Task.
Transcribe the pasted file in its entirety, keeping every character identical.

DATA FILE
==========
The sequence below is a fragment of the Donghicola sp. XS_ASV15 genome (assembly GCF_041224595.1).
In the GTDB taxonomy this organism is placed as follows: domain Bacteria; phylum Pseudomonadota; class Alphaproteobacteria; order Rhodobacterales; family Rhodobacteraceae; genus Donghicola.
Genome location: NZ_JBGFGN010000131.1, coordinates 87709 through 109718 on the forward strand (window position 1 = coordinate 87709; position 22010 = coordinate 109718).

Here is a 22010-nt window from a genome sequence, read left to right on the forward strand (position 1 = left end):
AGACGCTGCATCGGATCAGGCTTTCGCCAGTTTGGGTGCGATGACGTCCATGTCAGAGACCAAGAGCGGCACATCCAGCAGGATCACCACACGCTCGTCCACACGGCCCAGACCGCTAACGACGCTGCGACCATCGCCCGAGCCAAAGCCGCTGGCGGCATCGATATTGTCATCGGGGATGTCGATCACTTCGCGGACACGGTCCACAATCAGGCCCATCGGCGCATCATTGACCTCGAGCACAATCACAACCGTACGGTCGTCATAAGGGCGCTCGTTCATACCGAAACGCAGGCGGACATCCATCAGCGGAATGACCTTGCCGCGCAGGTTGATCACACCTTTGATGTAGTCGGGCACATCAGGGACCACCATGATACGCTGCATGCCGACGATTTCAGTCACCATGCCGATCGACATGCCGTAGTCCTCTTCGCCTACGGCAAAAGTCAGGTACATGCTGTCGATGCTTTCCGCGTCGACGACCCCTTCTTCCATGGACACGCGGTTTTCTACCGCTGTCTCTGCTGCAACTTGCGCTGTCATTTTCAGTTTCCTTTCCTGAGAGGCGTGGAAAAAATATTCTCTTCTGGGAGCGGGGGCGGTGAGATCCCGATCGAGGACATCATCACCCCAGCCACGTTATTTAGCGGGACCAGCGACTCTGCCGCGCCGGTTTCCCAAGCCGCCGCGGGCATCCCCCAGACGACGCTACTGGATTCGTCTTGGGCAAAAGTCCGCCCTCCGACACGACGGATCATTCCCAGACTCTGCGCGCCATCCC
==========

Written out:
The sequence below is a fragment of the Donghicola sp. XS_ASV15 genome (assembly GCF_041224595.1).
In the GTDB taxonomy this organism is placed as follows: domain Bacteria; phylum Pseudomonadota; class Alphaproteobacteria; order Rhodobacterales; family Rhodobacteraceae; genus Donghicola.
Genome location: NZ_JBGFGN010000131.1, coordinates 87709 through 109718 on the forward strand (window position 1 = coordinate 87709; position 22010 = coordinate 109718).

Here is a 22010-nt window from a genome sequence, read left to right on the forward strand (position 1 = left end):
AGACGCTGCATCGGATCAGGCTTTCGCCAGTTTGGGTGCGATGACGTCCATGTCAGAGACCAAGAGCGGCACATCCAGCAGGATCACCACACGCTCGTCCACACGGCCCAGACCGCTAACGACGCTGCGACCATCGCCCGAGCCAAAGCCGCTGGCGGCATCGATATTGTCATCGGGGATGTCGATCACTTCGCGGACACGGTCCACAATCAGGCCCATCGGCGCATCATTGACCTCGAGCACAATCACAACCGTACGGTCGTCATAAGGGCGCTCGTTCATACCGAAACGCAGGCGGACATCCATCAGCGGAATGACCTTGCCGCGCAGGTTGATCACACCTTTGATGTAGTCGGGCACATCAGGGACCACCATGATACGCTGCATGCCGACGATTTCAGTCACCATGCCGATCGACATGCCGTAGTCCTCTTCGCCTACGGCAAAAGTCAGGTACATGCTGTCGATGCTTTCCGCGTCGACGACCCCTTCTTCCATGGACACGCGGTTTTCTACCGCTGTCTCTGCTGCAACTTGCGCTGTCATTTTCAGTTTCCTTTCCTGAGAGGCGTGGAAAAAATATTCTCTTCTGGGAGCGGGGGCGGTGAGATCCCGATCGAGGACATCATCACCCCAGCCACGTTATTTAGCGGGACCAGCGACTCTGCCGCGCCGGTTTCCCAAGCCGCCGCGGGCATCCCCCAGACGACGCTACTGGATTCGTCTTGGGCAAAAGTCCGCCCTCCGACACGACGGATCATTCCCAGACTCTGCGCGCCATCCC